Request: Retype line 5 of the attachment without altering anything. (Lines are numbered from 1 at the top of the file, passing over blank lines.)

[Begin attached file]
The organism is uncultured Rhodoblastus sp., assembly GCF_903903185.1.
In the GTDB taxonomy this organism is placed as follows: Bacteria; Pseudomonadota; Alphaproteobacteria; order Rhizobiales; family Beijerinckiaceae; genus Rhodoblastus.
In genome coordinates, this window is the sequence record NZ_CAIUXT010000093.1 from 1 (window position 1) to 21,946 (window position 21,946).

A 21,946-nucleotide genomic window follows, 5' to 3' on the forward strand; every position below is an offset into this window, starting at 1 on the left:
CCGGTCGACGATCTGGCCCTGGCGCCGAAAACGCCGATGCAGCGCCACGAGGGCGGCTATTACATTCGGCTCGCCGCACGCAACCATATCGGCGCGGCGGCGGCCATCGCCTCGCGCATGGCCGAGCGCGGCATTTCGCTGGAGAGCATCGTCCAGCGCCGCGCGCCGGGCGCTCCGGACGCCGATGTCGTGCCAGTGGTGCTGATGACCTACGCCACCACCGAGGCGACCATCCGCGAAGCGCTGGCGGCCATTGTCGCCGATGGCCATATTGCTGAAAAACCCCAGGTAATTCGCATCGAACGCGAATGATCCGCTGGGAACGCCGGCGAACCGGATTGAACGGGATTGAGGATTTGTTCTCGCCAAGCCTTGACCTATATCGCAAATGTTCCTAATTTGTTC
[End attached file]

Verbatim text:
CCGGTCGACGATCTGGCCCTGGCGCCGAAAACGCCGATGCAGCGCCACGAGGGCGGCTATTACATTCGGCTCGCCGCACGCAACCATATCGGCGCGGCGGCGGCCATCGCCTCGCGCATGGCCGAGCGCGGCATTTCGCTGGAGAGCATCGTCCAGCGCCGCGCGCCGGGCGCTCCGGACGCCGATGTCGTGCCAGTGGTGCTGATGACCTACGCCACCACCGAGGCGACCATCCGCGAAGCGCTGGCGGCCATTGTCGCCGATGGCCATATTGCTGAAAAACCCCAGGTAATTCGCATCGAACGCGAATGATCCGCTGGGAACGCCGGCGAACCGGATTGAACGGGATTGAGGATTTGTTCTCGCCAAGCCTTGACCTATATCGCAAATGTTCCTAATTTGTTC